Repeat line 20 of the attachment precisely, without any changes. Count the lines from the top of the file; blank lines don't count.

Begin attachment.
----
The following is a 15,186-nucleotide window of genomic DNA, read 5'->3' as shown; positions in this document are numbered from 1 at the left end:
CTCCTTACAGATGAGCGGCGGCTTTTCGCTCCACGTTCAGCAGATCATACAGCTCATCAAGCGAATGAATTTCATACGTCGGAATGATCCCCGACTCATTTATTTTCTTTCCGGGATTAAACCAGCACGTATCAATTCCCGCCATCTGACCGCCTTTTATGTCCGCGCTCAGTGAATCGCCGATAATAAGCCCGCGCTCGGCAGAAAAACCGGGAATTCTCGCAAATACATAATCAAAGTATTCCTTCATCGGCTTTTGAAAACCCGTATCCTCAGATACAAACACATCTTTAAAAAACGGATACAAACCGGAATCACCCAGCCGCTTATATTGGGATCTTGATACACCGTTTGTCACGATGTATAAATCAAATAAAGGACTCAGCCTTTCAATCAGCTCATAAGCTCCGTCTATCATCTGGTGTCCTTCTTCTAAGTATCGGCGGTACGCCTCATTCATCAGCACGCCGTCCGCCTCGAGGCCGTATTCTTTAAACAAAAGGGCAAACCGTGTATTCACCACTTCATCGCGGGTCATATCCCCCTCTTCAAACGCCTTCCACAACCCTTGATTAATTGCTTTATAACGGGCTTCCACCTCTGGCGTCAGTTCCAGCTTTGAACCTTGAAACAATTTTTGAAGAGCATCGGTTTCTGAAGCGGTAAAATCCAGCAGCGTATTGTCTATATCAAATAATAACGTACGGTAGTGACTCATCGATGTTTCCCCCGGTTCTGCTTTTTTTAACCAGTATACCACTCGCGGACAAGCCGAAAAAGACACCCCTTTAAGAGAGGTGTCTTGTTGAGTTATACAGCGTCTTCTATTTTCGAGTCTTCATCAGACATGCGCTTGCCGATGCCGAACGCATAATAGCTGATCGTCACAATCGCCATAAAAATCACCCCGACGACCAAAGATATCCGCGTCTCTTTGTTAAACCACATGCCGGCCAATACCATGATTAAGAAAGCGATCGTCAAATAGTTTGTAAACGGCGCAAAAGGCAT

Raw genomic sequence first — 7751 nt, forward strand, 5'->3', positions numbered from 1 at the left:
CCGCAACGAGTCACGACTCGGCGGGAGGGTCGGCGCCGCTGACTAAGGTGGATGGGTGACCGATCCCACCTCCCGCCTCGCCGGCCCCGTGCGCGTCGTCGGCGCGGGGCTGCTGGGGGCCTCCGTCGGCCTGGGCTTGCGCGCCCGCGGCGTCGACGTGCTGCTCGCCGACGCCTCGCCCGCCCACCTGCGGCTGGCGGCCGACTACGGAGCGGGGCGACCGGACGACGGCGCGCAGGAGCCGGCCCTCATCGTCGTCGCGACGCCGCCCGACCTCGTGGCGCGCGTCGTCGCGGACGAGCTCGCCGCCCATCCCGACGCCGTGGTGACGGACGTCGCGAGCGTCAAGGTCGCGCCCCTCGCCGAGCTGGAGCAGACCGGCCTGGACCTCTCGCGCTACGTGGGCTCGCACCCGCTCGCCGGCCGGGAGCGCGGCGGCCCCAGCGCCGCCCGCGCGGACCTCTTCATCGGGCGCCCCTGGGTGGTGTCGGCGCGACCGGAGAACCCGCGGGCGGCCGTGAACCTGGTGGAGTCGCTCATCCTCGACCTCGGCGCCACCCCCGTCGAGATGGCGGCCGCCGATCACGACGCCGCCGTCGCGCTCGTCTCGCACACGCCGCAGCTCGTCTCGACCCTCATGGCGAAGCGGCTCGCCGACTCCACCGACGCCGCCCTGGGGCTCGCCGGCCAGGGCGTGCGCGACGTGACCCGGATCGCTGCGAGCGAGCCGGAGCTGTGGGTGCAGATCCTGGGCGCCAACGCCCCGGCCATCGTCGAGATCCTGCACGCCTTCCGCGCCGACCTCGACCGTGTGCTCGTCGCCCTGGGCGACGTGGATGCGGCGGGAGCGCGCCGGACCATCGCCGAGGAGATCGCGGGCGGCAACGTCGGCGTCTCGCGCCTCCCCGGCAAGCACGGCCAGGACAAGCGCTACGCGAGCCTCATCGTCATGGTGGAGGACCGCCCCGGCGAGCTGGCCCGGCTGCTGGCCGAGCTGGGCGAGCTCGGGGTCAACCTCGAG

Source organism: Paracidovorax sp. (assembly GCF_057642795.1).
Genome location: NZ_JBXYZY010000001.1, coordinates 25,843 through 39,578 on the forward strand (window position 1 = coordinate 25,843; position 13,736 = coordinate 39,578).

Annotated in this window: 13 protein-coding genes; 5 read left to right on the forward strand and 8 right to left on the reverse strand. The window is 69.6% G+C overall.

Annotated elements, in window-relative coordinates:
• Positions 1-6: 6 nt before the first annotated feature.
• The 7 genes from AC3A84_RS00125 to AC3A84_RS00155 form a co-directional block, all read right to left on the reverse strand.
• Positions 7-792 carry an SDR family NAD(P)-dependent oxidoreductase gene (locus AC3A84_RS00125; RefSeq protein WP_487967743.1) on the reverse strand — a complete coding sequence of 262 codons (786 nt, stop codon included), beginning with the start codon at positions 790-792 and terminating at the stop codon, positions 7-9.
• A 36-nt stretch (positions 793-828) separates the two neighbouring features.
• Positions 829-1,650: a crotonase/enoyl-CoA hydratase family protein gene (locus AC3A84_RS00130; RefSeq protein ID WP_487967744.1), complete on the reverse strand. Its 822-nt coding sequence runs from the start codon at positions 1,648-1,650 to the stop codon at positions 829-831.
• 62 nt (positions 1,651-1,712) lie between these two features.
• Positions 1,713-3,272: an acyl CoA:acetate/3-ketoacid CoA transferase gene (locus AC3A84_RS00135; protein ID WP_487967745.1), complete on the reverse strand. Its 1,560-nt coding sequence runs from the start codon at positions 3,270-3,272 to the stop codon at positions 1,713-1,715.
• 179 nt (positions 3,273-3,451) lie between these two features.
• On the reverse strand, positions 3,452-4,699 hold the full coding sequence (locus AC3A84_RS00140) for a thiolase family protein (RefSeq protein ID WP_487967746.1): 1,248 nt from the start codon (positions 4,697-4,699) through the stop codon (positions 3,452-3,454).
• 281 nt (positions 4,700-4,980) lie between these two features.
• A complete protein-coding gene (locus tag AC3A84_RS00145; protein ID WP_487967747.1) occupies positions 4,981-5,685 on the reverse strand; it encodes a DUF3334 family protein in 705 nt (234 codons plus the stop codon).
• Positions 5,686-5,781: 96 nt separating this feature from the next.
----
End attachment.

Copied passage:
• Positions 5,686-5,781: 96 nt separating this feature from the next.